It has been said that every cloud has a silver lining.
If a cloud can produce a silver lining, just think what a hurricane like Irma can do. New friendships are formed, care for others is demonstrated, a chance to calm the nerves of those who are frightened is taken, food is provided, help is given, laughter becomes common language among those who come to seek shelter, and finally, sometimes even romance blossoms!
As the winds blew and the rain poured outside the Lakewood Park Elementary Shelter, the flood water began rising. Inside, a flood of a different kind was sweeping the campus — a flood of caring as residents and staff sought ways to help one another. Mrs. White, retired and ready to volunteer in any way, entertained the children during the day and walked the floor with a tiny baby in the early morning so the mother could sleep. Hallway neighbors began to look out for those who were not always able to care for themselves, seeking out the help of staff when their newfound friends were in need. So many stories, so much laughter, and compliments about the amazing efforts of the staff sent reassurances to them that what they do in times of crisis does indeed make a difference in the lives of others.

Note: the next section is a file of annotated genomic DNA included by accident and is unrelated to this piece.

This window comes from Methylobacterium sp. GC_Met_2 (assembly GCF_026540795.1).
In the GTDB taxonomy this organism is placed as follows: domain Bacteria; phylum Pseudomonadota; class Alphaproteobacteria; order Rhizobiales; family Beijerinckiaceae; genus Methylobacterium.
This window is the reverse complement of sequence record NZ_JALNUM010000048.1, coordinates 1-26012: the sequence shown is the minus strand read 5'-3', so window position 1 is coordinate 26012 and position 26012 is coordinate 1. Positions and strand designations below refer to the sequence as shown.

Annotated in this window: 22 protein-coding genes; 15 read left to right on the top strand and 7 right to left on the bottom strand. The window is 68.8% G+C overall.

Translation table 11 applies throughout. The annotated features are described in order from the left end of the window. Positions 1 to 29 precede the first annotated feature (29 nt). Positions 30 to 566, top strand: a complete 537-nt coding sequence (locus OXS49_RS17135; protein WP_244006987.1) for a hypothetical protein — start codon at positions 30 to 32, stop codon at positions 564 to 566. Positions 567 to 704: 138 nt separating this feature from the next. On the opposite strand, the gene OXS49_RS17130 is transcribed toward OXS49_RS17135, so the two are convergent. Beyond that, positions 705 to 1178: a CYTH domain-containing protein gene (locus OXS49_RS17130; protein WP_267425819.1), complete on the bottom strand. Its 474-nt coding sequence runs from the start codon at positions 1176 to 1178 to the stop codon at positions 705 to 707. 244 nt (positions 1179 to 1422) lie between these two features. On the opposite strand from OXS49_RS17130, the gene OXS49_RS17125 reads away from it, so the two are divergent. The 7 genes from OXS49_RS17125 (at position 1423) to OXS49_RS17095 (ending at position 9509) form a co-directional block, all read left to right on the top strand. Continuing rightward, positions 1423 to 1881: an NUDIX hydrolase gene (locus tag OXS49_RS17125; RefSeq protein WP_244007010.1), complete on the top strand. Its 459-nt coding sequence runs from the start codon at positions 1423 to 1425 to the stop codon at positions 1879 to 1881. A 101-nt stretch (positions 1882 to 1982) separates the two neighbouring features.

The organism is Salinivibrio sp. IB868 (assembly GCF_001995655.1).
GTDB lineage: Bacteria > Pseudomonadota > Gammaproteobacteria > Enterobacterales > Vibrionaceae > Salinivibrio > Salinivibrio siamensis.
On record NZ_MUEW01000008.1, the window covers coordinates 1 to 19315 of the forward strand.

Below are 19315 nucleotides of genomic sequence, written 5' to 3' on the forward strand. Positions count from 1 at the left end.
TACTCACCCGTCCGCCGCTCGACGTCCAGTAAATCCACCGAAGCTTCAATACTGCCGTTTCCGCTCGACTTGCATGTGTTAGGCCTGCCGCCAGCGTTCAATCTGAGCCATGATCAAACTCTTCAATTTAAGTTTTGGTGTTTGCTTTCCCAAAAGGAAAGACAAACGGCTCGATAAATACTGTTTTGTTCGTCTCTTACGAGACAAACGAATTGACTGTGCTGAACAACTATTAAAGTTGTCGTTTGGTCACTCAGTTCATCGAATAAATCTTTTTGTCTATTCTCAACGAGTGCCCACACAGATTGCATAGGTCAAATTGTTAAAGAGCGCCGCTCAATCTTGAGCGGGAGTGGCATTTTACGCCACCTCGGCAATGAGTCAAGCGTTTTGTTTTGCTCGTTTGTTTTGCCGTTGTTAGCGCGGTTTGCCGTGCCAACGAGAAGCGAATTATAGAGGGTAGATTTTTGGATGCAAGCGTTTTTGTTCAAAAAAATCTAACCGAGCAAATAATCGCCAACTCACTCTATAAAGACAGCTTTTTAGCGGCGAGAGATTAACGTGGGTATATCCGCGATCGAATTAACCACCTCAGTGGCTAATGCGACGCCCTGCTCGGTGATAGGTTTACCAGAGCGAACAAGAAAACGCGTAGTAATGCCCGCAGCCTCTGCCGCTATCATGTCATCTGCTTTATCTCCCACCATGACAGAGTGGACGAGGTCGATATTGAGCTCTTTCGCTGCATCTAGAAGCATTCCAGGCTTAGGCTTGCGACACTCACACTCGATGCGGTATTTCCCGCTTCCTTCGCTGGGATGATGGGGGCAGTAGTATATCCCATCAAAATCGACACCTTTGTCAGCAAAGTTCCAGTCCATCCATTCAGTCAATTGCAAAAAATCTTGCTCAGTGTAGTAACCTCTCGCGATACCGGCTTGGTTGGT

The Lakewood Park team also learned of a special couple whose relationship began when they met at the shelter during Hurricane Matthew just one year earlier. The two walked and talked their way through one blustery night and when the shelter doors opened at Lakewood Park Elementary one year later to once again host shelter residents from Hurricane Irma, the two returned. This time, they returned celebrating their one year anniversary as a married couple.
In 2016, both were fairly new to St. Lucie County. Doris was from Kentucky and Rick was from Pennsylvania. Now, they both call St. Lucie their home, and for them, Hurricane Irma offered a bit of a nostalgic spirit to celebrate.